In episode four of Beckham, the four-part docuseries currently top of the league over on Netflix, we see archival footage of a young David Beckham standing in his childhood bedroom. “I hate having an untidy room,” he says, before the camera pans to his wardrobe. It captures Beckham before all of it: the superstardom on the pitch, the tabloid romance to Victoria and becoming the guy every big designer brand wanted a piece of from Versace to Emporio Armani.
In a flash, we’re taken back to the present. Now we’re standing now in the 48-year-old Beckham’s personal dressing room. As you’d expect, it’s a far cry from the East London three-bedroom he grew up in. Nice art on the walls, airy and brightly lit with big windows looking out onto a leafy, mansion-lined road. Few clothes can be seen, which says a lot about Beckham’s obsession with being neat and tidy. The scene doesn’t last long, but it gives us an insight into how the world’s best-dressed footballer—now, as well as then—became exactly that.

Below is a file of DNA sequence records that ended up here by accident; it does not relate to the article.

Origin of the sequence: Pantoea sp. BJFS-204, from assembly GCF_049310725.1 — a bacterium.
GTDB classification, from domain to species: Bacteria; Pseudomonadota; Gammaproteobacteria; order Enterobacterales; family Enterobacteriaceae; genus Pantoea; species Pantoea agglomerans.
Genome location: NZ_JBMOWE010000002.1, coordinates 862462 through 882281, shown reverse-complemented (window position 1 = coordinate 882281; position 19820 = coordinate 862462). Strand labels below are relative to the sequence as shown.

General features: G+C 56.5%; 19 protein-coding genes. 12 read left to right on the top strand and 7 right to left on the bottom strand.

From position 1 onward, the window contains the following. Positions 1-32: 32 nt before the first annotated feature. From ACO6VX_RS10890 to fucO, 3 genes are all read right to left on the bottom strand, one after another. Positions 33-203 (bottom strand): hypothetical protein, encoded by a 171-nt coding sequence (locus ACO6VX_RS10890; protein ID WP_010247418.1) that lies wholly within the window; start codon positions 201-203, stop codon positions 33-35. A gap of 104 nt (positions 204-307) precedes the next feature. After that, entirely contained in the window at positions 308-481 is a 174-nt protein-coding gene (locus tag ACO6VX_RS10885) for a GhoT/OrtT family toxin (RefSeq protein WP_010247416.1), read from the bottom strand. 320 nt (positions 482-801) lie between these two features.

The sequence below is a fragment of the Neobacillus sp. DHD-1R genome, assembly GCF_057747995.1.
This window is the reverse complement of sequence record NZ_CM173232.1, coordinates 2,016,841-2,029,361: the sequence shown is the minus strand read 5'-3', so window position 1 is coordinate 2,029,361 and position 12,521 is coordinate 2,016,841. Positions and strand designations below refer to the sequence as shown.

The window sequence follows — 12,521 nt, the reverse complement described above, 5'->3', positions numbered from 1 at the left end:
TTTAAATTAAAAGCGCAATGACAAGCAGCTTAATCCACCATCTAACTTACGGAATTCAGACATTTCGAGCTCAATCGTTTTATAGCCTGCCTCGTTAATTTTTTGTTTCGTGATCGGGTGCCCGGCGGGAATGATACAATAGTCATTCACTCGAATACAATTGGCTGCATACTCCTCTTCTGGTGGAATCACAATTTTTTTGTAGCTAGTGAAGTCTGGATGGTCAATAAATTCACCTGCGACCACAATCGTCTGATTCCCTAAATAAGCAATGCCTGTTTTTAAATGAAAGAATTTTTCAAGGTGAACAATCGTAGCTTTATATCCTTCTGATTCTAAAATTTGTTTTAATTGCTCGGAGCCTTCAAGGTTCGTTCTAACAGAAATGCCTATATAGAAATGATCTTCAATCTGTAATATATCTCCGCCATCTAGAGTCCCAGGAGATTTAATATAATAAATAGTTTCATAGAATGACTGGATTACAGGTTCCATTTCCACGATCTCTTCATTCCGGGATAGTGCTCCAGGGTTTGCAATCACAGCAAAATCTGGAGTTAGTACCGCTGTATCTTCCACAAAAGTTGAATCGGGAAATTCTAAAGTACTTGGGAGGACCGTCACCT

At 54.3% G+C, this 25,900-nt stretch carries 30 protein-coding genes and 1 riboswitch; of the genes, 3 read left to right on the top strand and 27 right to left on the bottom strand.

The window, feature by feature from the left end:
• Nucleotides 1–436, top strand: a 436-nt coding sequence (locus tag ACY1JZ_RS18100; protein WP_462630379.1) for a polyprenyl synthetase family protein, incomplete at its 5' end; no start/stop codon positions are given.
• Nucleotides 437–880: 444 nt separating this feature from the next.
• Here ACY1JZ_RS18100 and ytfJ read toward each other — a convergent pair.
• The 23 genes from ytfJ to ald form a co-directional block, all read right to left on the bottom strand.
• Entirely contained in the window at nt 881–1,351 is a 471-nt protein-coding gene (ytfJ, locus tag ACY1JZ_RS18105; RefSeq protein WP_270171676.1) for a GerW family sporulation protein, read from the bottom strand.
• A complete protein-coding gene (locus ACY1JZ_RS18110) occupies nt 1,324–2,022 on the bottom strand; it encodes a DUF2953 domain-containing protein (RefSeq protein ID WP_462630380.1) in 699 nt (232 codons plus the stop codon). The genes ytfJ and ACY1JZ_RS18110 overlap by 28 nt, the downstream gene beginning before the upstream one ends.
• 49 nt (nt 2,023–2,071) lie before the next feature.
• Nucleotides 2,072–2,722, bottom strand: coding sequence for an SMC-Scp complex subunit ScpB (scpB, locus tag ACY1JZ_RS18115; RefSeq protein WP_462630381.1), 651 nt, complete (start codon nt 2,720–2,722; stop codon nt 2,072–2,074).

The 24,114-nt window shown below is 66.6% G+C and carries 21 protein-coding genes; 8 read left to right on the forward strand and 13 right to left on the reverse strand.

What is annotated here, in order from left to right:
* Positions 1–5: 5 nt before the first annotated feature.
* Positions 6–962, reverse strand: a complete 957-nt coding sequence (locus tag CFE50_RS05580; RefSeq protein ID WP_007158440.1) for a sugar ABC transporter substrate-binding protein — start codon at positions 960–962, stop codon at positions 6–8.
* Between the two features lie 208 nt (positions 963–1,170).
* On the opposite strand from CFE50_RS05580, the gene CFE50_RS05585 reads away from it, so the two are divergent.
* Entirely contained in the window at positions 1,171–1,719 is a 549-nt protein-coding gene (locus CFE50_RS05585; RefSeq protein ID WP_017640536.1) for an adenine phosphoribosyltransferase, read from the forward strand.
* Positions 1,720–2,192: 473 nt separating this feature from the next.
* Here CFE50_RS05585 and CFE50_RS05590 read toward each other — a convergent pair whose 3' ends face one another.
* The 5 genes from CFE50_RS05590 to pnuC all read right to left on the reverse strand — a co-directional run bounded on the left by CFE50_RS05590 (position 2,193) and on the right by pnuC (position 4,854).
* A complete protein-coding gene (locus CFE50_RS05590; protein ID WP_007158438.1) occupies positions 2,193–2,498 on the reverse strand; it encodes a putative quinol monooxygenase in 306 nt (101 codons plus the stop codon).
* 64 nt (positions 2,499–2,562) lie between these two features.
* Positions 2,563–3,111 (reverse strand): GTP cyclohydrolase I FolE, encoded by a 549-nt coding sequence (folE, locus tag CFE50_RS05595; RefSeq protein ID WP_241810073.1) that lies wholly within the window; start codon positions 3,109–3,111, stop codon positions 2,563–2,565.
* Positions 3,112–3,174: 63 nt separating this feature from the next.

The camera shifts to Beckham opening his modern-day wardrobe: a huge, ivory-hued oak mecca of his menswear finds. “It’s all very organized,” says Becks, in an echo of the boy, dressed in a navy zip-up cable-knit, while reaching in and carefully showing us his rows on rows of “shirts, jean shirts, jumpers, cardis to T-shirts.” Then: underwear. Socks. Beckham has a separate drawer and rail for every clothing department. “And then suits,” he says, opening the doors to what could only be described as a box room filled with pressed and steamed tailoring in grey, black, and navy, with a top rail of shirts above it. Everything is color-coordinated. He even lays his T-shirts and knits at an angle, so he can see what’s underneath. It’s the sort of stuff you’d expect in the luxury spaces in Selfridges.